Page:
Thursday, January 31, 2008

Pilgrim's Progress Audios

If you've never read John Bunyan's The Pilgrim's Progress, you need to.  If you have a hard time concentrating on the old language, here is the next best alternative, The Pilgrim's Progess on audio CD. We have owned this fun dramatized set for some time, and we never tire of listening to it!  As a matter of fact, the girls were listening again this very day.  (Soon they will have their actor's accents perfected and all the lines memorized.)  I have a link to this classic set for $29.99 on my sidebar, but today I got a better sales ad from LES (Library and Ed Services). You can own this epic 6-CD audio dramatization of Christian's journey from the City of Destruction to the Celestial City, featuring 77 actors, sound effects, and professional music, for ONLY $14.95, yes ladies and gentlemen, you heard me, only $14.95 (plus shipping and handling)!  This price is only good for seven days, so order before midnight  tonight!

Think I could get a job in sales? 

P.S. LES membership is free, and they won't sell your email address. We get ads from them about once a week with discounts up to 80% on books and other media.  I recently bought most of the Moody science videos from LES for only $2.00 each!  And no, I'm not an affiliate.

Wednesday, January 30, 2008

Can Yu Reed This?

Okay, maybe I need to change the name of this blog to something like "Showing off Emily"; she is getting way too much attention here, and my other kids are probably feeling left out.  But I had to post this.  My sweet friend, PlainJane, has been graciously and patiently emailing my four-year-old.  Emily sits here and composes her own responses.  PlainJane wrote first in purple, them Em responded in black. See if you can decipher her phonetic spelling, lol! (It can't be any worse than "whole language" method, can it?)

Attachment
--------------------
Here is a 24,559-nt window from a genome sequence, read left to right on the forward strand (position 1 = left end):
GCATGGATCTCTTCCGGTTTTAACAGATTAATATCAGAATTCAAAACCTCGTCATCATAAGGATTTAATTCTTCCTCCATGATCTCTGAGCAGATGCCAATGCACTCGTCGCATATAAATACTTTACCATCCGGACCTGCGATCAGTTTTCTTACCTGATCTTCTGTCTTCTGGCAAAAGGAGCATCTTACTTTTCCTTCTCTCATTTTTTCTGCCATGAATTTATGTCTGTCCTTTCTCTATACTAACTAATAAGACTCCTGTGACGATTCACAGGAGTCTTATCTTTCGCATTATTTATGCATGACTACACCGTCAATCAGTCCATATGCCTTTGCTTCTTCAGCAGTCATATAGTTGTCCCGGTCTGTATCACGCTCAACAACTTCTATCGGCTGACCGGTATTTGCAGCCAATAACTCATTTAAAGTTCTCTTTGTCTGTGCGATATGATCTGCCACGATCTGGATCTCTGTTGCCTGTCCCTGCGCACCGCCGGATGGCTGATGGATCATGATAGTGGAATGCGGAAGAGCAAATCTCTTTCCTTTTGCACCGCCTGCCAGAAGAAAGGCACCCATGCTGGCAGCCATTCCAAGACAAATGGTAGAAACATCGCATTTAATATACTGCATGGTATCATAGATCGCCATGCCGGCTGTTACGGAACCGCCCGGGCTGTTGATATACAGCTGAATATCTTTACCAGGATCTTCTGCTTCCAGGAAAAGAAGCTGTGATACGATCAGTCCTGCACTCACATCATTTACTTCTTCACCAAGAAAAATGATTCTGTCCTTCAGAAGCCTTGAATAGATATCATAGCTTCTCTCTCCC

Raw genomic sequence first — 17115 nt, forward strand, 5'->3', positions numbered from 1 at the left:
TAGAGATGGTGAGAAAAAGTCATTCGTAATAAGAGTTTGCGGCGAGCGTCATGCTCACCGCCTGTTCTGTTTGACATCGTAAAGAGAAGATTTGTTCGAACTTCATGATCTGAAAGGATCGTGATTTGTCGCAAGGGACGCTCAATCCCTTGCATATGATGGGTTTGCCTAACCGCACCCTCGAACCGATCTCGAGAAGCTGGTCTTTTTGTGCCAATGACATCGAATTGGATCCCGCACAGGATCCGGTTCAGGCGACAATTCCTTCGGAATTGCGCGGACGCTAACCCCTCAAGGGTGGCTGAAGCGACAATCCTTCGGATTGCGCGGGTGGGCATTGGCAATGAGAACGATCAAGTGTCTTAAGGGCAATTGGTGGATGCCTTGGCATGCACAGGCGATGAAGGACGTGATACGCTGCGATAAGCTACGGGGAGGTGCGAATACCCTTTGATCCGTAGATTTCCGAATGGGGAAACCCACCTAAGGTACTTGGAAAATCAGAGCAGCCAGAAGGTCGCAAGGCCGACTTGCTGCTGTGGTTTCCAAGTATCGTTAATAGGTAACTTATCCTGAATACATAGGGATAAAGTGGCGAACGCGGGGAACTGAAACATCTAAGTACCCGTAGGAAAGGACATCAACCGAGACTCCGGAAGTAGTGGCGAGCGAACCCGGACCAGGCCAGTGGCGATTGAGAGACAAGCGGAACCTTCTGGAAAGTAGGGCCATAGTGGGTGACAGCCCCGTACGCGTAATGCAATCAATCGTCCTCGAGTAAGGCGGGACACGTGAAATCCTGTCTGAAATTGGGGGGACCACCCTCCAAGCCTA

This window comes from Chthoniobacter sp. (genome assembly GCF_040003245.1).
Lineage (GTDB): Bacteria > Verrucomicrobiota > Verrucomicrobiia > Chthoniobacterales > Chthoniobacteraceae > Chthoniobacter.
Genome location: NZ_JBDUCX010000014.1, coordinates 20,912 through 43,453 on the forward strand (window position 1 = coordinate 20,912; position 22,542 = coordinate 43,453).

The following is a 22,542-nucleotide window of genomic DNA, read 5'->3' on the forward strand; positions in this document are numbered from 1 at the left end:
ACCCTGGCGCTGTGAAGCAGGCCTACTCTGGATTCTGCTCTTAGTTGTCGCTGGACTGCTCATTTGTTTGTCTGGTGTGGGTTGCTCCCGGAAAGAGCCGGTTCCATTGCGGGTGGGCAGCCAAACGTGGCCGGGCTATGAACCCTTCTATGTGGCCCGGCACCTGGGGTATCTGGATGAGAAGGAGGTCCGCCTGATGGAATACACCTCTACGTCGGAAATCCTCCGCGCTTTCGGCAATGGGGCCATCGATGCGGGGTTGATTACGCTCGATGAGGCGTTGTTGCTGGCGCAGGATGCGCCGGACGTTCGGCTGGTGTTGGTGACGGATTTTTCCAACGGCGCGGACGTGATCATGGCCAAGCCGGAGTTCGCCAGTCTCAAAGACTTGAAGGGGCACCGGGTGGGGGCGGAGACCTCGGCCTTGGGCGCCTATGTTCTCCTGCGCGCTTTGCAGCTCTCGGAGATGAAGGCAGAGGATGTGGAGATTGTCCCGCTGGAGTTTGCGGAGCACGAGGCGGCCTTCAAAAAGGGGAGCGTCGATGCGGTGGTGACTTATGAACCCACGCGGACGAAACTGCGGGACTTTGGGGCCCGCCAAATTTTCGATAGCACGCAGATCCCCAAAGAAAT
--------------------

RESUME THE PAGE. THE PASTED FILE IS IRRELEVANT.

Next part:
dear plainjane

Hi Emily,


How are you?  I hope you are having a good day! i am stil sic and i hav spots


It is very cold here, so we are all staying inside, even ourCat and  Dog 5.  What are you doing today?  l am  loocing at sum picshurs.



I thought I would give you a meme just like your mom & sisters do, so here it goes...


What is your favorite color?  green



What is your favorite food? putaato soop



What is your favorite book? go dog go



What is your favorite thing to play? ciyu



Have a good day dear!




Much Love to You and Your Family,    


For those of you who need tranlastion, "ciyu" is Caillou.

Monday, January 28, 2008

Still On a Quest for Knowledge...

More four-year-old queries out of the blue:

How do you shrug?
What's a planet?
What does "mediocre" mean?
What things aren't precious? Are scissors precious?
What is a bond servant?
What does "injured" mean?
What is moisture?
What would we do if Amy got bitten by an alligator on her leg? Would we take her to the doctor? What would she use? A cane?
Why do some spoons have holes in them?
I know what "round" means, but what's a merry-go?? LOL!

I was answering all of these questions twice, until I discovered this child has the annoying habit of saying, "WHAT?"    Now, instead of repeating myself, I ask her, "What did I just say?" And she can always repeat the answer word for word. We'll soon be rid of that bad habit!   (Now we just need to work on some of mine...)

New Ideas for Old Dress

Do any of you crafty ladies know what I can do with my old wedding dress, besides donate it?  Mom and Dad aren't willing to store it any more, and I don't really want it around here. Somewhere I saw a christening gowns made out of wedding dresses, but I'm not doing that... a pillow? LOL.  Arghh.  I can't just throw it away, and it's not worth selling; no one would want to pay what it's worth to me monetarily.  And no, my girls aren't going to wear it.  Anybody else have this predicament??

Saturday, January 26, 2008

Lauren? Are You Out There??

Once upon a time, long, long ago, my family moved to LeHavre, France, having been transfered by the company my dad worked for. At the time, I was merely four years old.  Mom and Dad met another American family there, and as it would happen in a foreign land, the two families being far from home and having their homeland and language in common, the parents became fast friends.  While the dads worked at the office and struggled to communicate engineering in a foreign language, the two moms and all the little kids traveled all over the place in a little red square-back Volkswagon. While my own mother was a bit timid about striking out on her own in unknown territory, the other mother had no fear. She was an assertive and independent woman, and together the two ladies made their way to some beautiful and obscure French sites with six or seven kids in tow. (Obviously those were the days before car seat laws!)